In the early 1950’s, the Dutch open-air museum acquired a large collection of traditional costumes from all over the country. In many places these costumes were quickly disappearing and a previous collection had been largely lost due to the war. Most of the collection is rarely brought out today, it remains in storage. A real shame, because there are so many lovely items there, but the museum chooses to have no permanent exhibition. At the same time, between 1948 and 1952, artist Jan Duyvetter made a series of about 140 colored drawings of traditional costume in the Netherlands for the same open-air museum. This series consists of many different eras. Most of it is of ‘current’ costumes, so the 1940’s. Some are of the 1910’s, some of the 1860’s, etc. There are also a couple of drawings of the 18th century, and even one based on paintings of a 1600 lady. These prints are truly lovely, and I especially love the older ones. This is one of my favorites:
This costume was from the north of the country, from Friesland, around 1780. The general silhouette is clearly taken from the daily fashions of the time. A conical shaped torso, and a wide skirt with even what seems like small panniers to give the characteristic 18th century hipline. The jacket and skirt are also seen in many areas at this time, plain and flowered fabrics. The checkered apron is not something I believe is common in many other areas. In traditional costumes, an apron is almost always included, even in clothes worn on sundays and to church. The checkered cloth around her shoulders is also found often in traditional costume, red being worn when out of mourning. The large sun-hat she is holding can be seen in fashion as well, although the shape is typical. The chintz fabric was very popular at that time, but even more so in the Netherlands than some other countries. The most noticable part of the costume is, of course, her headdress. This type is called a ‘German cap’, and made out of lace. Underneath, a metal (gold or brass usually) ‘ear iron’ is worn. Taken all together, it’s a very striking costume.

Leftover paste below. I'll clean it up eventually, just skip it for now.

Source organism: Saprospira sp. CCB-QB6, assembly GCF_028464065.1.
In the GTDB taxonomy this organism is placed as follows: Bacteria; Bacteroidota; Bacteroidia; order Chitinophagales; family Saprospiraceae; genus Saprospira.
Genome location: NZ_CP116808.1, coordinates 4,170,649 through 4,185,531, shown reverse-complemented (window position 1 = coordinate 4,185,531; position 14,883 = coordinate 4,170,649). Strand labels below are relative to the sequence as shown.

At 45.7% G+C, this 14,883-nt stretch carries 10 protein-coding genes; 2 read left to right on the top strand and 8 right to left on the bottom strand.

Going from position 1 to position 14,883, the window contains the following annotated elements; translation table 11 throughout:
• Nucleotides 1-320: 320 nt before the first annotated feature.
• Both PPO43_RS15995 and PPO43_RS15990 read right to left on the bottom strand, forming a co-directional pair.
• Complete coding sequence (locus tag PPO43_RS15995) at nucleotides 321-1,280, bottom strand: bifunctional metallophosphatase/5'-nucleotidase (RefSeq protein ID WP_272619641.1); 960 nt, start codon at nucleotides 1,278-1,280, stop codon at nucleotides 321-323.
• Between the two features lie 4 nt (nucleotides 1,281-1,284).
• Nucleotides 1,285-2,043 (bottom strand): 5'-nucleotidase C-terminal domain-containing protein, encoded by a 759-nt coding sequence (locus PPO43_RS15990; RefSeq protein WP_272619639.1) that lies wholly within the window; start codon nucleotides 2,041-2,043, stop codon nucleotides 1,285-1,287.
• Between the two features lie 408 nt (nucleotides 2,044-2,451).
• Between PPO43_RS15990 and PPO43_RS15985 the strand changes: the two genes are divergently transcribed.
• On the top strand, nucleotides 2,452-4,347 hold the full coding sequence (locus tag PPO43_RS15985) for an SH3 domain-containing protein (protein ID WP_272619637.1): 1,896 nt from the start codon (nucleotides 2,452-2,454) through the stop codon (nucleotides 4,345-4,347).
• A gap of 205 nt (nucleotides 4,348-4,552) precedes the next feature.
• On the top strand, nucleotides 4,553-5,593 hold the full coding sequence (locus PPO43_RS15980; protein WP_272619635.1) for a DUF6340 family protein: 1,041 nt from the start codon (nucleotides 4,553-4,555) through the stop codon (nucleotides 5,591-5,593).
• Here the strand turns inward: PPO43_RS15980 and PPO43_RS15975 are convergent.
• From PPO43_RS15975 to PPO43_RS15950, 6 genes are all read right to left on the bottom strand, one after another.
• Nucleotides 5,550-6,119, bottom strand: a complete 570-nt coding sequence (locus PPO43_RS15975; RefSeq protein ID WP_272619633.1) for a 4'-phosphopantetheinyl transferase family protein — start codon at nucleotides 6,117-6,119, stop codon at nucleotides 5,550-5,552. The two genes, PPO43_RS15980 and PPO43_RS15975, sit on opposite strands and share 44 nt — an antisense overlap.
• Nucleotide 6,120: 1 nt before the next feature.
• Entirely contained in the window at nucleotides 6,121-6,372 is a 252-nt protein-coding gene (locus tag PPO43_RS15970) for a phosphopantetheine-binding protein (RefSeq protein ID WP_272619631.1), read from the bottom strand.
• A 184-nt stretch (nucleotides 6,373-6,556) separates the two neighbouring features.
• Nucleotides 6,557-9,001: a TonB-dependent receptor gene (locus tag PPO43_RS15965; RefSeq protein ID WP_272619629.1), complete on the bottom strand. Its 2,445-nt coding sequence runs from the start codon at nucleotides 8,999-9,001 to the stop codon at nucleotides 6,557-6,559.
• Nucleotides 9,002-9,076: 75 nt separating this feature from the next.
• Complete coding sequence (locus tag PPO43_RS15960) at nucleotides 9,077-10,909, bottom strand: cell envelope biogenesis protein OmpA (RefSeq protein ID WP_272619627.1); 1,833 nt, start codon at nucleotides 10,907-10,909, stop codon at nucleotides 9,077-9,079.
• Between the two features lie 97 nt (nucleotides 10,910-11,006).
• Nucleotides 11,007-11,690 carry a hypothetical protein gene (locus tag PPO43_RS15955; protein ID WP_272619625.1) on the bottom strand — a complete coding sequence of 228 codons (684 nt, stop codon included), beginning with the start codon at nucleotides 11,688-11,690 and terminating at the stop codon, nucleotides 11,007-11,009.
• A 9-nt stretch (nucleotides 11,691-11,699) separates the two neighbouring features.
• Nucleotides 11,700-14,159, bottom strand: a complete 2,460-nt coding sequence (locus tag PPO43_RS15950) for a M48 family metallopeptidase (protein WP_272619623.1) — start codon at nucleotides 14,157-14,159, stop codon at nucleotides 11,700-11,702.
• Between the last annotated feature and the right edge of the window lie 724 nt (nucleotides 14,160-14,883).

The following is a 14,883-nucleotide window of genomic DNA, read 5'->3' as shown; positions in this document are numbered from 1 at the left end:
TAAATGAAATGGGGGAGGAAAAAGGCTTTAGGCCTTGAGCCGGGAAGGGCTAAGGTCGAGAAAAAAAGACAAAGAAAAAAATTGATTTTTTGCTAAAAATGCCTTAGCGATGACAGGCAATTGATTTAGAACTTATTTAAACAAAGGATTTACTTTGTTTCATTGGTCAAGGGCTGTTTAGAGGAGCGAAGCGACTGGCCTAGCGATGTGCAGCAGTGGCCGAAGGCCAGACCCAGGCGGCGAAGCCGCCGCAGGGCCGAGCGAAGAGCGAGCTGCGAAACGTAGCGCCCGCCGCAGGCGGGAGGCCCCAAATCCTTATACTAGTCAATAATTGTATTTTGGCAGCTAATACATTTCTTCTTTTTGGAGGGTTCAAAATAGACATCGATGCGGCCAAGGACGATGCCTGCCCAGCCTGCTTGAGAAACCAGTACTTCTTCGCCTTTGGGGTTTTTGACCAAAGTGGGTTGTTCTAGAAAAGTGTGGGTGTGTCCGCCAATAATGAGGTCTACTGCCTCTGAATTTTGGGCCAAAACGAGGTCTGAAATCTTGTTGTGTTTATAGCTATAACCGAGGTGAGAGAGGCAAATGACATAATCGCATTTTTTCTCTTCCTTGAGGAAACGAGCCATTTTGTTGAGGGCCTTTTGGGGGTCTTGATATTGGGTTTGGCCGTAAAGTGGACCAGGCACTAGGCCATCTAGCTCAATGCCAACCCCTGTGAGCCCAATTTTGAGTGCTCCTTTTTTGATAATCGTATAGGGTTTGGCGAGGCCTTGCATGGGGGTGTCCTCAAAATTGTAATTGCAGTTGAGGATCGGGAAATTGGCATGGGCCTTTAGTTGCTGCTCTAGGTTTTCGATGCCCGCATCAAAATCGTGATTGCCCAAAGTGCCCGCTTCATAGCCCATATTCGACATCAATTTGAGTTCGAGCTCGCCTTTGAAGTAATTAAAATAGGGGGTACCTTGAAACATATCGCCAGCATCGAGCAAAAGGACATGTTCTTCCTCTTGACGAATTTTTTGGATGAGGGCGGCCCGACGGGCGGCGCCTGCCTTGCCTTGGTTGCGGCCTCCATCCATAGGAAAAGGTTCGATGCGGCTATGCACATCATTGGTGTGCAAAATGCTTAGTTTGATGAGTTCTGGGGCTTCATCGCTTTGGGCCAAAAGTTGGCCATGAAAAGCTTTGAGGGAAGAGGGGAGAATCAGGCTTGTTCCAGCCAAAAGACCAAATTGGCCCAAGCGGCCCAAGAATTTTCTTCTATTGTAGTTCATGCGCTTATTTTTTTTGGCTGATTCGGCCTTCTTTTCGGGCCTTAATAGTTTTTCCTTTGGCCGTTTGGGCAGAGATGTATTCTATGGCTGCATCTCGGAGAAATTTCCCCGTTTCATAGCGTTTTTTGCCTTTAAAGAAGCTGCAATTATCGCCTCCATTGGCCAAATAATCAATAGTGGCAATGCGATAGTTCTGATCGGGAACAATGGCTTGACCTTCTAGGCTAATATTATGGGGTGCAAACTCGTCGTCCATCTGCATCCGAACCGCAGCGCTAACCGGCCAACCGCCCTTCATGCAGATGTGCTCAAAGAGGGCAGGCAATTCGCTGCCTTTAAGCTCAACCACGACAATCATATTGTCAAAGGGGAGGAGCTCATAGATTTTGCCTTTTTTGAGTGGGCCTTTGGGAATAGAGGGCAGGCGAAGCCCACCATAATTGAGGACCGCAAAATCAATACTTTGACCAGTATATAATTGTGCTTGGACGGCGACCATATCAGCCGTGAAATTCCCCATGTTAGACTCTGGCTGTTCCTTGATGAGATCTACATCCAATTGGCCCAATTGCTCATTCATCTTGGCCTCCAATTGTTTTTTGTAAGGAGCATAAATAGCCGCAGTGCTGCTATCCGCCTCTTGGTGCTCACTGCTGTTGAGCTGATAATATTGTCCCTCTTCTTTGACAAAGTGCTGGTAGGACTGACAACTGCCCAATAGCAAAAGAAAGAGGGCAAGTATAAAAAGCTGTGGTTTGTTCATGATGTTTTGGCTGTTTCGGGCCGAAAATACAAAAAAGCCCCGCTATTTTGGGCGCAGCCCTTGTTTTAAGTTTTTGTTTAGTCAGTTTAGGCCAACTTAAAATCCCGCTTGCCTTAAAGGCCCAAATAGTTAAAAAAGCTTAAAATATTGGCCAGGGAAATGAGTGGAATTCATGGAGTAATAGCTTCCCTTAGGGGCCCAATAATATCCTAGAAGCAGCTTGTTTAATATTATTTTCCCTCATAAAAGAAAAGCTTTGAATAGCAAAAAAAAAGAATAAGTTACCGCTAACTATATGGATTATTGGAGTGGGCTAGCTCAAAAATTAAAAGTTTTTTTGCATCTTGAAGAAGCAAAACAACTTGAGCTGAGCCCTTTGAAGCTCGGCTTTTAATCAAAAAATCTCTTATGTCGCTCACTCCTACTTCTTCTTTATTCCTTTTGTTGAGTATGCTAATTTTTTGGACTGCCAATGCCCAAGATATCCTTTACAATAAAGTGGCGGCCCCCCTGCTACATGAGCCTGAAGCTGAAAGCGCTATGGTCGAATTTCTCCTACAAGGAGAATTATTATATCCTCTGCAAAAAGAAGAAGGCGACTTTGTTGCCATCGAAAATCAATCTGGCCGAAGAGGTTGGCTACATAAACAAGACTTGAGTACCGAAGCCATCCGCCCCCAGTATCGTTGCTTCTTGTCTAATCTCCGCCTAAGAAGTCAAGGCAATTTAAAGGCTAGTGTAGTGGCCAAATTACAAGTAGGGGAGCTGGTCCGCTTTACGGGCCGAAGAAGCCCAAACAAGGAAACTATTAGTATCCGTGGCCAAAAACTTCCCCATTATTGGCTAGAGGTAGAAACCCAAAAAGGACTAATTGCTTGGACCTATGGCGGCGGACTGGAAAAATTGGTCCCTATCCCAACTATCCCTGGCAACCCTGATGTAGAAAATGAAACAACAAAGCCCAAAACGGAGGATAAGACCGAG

What I really like, is that out of the collection of existent garments of the open air museum, one could dress a dummy in almost exactly the clothes as seen in the drawing. So although this is not a photograph, it is strongly based on existing garments (and paintings of the time). In the remainder of this post, I have collected some images of these garments (the collection is largely photographed and online at http://www.hetgeheugenvannederland.nl ). These garments are, as far as I could tell it, what the lady in the drawing is wearing, excluding underwear, because I can’t see from the drawing to make sure. (although a shift, corset, at least one petticoat and corset/bunroll seem certain)
So from top to bottom: